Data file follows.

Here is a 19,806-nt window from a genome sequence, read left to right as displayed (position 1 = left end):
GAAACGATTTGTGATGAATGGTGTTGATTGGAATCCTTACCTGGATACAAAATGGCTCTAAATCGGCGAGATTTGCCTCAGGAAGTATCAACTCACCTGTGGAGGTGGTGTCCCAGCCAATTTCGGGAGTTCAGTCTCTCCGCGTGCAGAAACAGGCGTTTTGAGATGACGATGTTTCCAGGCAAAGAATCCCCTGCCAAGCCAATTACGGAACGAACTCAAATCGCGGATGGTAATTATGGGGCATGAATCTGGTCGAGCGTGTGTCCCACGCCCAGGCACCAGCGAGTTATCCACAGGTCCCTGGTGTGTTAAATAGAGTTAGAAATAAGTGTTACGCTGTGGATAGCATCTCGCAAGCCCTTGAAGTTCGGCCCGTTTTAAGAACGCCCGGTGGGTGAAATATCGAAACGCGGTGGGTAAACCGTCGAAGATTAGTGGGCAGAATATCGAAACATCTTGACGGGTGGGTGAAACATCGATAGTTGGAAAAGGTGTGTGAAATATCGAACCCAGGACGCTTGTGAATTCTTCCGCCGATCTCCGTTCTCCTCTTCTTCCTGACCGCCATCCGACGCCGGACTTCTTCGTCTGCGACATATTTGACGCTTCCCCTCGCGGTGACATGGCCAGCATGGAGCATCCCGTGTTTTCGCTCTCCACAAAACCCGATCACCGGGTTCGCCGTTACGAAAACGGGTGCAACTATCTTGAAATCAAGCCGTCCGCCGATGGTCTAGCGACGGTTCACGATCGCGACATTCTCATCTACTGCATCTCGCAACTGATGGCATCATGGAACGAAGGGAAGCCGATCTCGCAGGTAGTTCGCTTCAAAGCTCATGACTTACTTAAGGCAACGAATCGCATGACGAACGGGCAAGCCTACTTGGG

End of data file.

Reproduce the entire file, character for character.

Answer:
Here is a 19,806-nt window from a genome sequence, read left to right as displayed (position 1 = left end):
GAAACGATTTGTGATGAATGGTGTTGATTGGAATCCTTACCTGGATACAAAATGGCTCTAAATCGGCGAGATTTGCCTCAGGAAGTATCAACTCACCTGTGGAGGTGGTGTCCCAGCCAATTTCGGGAGTTCAGTCTCTCCGCGTGCAGAAACAGGCGTTTTGAGATGACGATGTTTCCAGGCAAAGAATCCCCTGCCAAGCCAATTACGGAACGAACTCAAATCGCGGATGGTAATTATGGGGCATGAATCTGGTCGAGCGTGTGTCCCACGCCCAGGCACCAGCGAGTTATCCACAGGTCCCTGGTGTGTTAAATAGAGTTAGAAATAAGTGTTACGCTGTGGATAGCATCTCGCAAGCCCTTGAAGTTCGGCCCGTTTTAAGAACGCCCGGTGGGTGAAATATCGAAACGCGGTGGGTAAACCGTCGAAGATTAGTGGGCAGAATATCGAAACATCTTGACGGGTGGGTGAAACATCGATAGTTGGAAAAGGTGTGTGAAATATCGAACCCAGGACGCTTGTGAATTCTTCCGCCGATCTCCGTTCTCCTCTTCTTCCTGACCGCCATCCGACGCCGGACTTCTTCGTCTGCGACATATTTGACGCTTCCCCTCGCGGTGACATGGCCAGCATGGAGCATCCCGTGTTTTCGCTCTCCACAAAACCCGATCACCGGGTTCGCCGTTACGAAAACGGGTGCAACTATCTTGAAATCAAGCCGTCCGCCGATGGTCTAGCGACGGTTCACGATCGCGACATTCTCATCTACTGCATCTCGCAACTGATGGCATCATGGAACGAAGGGAAGCCGATCTCGCAGGTAGTTCGCTTCAAAGCTCATGACTTACTTAAGGCAACGAATCGCATGACGAACGGGCAAGCCTACTTGGG